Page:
Seconding Tam Lin. Brave Janet/Margaret saves her lover from paying the Queen of Faerie's tithe to hell. There are several reworkings for a YA audience on Amazon, but here's the text of the Child Ballads. 39[J2] and 39[K] look pretty readable.

If you want to check it out in music form, try Fairport Convention's "Tam Lin" from their Leige & Lief album. I also love "Martinmas Time" by Anne Briggs on the Bird in the Bush compilation. The rest of that album is probably not appropriate for her, but in that song the Scottish farmer's daughter makes fools of a group of British soldiers.
posted by stompadour at 10:10 AM on May 1


I don't know where to find child adaptations of the story, but Lady Zhurong, who claimed to be the princess of a fire god, comes to mind.
posted by ifjuly at 12:17 PM on May 1


Castle Waiting by Linda Medley.

"Castle Waiting is a fairy tale that's not about rescuing the princess, saving the kingdom, or fighting the ultimate war between Good and Evil, but about being a hero in your own home."
posted by JDC8 at 10:07 PM on May 1


Hogshead: confirming that your daughter is looking for actual myths as opposed to fairy tales by authors, yes?

Also - you may find some interesting things in Celtic myth. There are a couple of kick-ass women there; although, sometimes the stories can be a little....earthy. There's one in which a fairy woman is the wife of an ordinary man, but the man is kind of an idiot and brags that she can outrun the king's horse. The king decides to call the guy on it, with threats to kill him if she loses; the problem is, she's pregnant and actually goes into labor at the start of the race. But she runs the race anyway, wins, and delivers twins at the finish line - and then curses all the men in the kingdom that from now on, they and all the next nine generations are cursed that whenever they are under a threat, they'll go through labor pains for nine straight days. (I think it's awesome, but it may be a bit much for a six-year-old...)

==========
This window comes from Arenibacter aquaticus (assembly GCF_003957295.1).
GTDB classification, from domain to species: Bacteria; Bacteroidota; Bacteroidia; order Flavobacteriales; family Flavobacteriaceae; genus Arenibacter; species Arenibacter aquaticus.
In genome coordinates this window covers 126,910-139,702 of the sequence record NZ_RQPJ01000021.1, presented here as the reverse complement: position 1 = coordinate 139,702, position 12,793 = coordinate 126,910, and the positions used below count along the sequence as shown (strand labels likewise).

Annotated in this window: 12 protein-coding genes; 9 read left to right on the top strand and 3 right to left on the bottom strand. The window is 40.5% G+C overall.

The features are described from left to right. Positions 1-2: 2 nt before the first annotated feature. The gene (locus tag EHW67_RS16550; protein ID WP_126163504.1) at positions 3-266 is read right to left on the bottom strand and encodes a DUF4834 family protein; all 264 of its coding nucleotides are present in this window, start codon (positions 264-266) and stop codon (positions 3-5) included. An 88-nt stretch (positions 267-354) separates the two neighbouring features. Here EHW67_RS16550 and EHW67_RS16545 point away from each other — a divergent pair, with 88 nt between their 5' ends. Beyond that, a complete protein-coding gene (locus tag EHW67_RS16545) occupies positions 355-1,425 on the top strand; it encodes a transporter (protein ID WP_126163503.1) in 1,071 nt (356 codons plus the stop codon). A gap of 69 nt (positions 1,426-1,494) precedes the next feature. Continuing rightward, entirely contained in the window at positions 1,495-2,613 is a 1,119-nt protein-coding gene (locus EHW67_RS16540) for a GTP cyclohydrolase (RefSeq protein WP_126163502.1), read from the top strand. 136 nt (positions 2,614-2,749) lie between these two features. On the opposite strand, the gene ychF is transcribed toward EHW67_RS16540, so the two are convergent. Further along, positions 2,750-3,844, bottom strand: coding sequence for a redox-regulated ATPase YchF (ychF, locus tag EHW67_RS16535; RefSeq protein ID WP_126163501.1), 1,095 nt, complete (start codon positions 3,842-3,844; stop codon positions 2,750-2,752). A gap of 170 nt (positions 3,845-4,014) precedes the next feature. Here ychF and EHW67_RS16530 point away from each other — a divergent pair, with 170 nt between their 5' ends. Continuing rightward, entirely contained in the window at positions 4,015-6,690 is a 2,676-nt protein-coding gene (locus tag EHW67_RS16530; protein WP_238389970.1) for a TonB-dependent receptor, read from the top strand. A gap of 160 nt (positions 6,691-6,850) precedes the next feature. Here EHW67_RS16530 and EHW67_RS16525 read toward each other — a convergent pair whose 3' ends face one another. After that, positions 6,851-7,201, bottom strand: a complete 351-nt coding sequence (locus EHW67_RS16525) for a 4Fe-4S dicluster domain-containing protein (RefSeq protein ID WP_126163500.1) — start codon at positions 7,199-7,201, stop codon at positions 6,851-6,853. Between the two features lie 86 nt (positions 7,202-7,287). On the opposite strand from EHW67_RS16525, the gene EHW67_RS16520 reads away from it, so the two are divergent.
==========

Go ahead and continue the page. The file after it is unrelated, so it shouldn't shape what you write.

posted by EmpressCallipygos at 4:33 AM on May 2